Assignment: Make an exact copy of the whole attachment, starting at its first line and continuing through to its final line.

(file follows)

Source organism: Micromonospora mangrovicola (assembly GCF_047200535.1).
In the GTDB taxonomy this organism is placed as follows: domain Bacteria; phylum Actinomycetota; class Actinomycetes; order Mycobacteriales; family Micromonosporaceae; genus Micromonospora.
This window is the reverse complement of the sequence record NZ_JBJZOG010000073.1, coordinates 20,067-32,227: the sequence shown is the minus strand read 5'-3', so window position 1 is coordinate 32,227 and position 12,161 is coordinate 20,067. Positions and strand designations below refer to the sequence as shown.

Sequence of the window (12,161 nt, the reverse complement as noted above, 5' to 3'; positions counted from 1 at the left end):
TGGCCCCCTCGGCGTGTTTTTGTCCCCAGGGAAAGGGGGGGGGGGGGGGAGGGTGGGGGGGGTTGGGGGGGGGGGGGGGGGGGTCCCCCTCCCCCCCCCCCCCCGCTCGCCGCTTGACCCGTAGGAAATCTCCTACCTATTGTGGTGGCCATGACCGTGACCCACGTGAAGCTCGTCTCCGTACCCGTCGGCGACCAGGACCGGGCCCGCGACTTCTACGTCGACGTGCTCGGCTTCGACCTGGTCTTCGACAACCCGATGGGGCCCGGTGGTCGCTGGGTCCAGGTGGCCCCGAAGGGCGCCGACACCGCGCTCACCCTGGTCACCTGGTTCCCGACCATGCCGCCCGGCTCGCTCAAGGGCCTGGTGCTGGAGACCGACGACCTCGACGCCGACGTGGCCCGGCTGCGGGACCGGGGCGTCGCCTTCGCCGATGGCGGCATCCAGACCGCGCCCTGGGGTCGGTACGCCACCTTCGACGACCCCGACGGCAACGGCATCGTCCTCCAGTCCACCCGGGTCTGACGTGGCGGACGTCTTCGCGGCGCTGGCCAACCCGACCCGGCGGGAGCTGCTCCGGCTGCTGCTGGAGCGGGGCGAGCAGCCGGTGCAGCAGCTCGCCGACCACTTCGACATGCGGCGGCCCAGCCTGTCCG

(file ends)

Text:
Source organism: Micromonospora mangrovicola (assembly GCF_047200535.1).
In the GTDB taxonomy this organism is placed as follows: domain Bacteria; phylum Actinomycetota; class Actinomycetes; order Mycobacteriales; family Micromonosporaceae; genus Micromonospora.
This window is the reverse complement of the sequence record NZ_JBJZOG010000073.1, coordinates 20,067-32,227: the sequence shown is the minus strand read 5'-3', so window position 1 is coordinate 32,227 and position 12,161 is coordinate 20,067. Positions and strand designations below refer to the sequence as shown.

Sequence of the window (12,161 nt, the reverse complement as noted above, 5' to 3'; positions counted from 1 at the left end):
TGGCCCCCTCGGCGTGTTTTTGTCCCCAGGGAAAGGGGGGGGGGGGGGGAGGGTGGGGGGGGTTGGGGGGGGGGGGGGGGGGGTCCCCCTCCCCCCCCCCCCCCGCTCGCCGCTTGACCCGTAGGAAATCTCCTACCTATTGTGGTGGCCATGACCGTGACCCACGTGAAGCTCGTCTCCGTACCCGTCGGCGACCAGGACCGGGCCCGCGACTTCTACGTCGACGTGCTCGGCTTCGACCTGGTCTTCGACAACCCGATGGGGCCCGGTGGTCGCTGGGTCCAGGTGGCCCCGAAGGGCGCCGACACCGCGCTCACCCTGGTCACCTGGTTCCCGACCATGCCGCCCGGCTCGCTCAAGGGCCTGGTGCTGGAGACCGACGACCTCGACGCCGACGTGGCCCGGCTGCGGGACCGGGGCGTCGCCTTCGCCGATGGCGGCATCCAGACCGCGCCCTGGGGTCGGTACGCCACCTTCGACGACCCCGACGGCAACGGCATCGTCCTCCAGTCCACCCGGGTCTGACGTGGCGGACGTCTTCGCGGCGCTGGCCAACCCGACCCGGCGGGAGCTGCTCCGGCTGCTGCTGGAGCGGGGCGAGCAGCCGGTGCAGCAGCTCGCCGACCACTTCGACATGCGGCGGCCCAGCCTGTCCG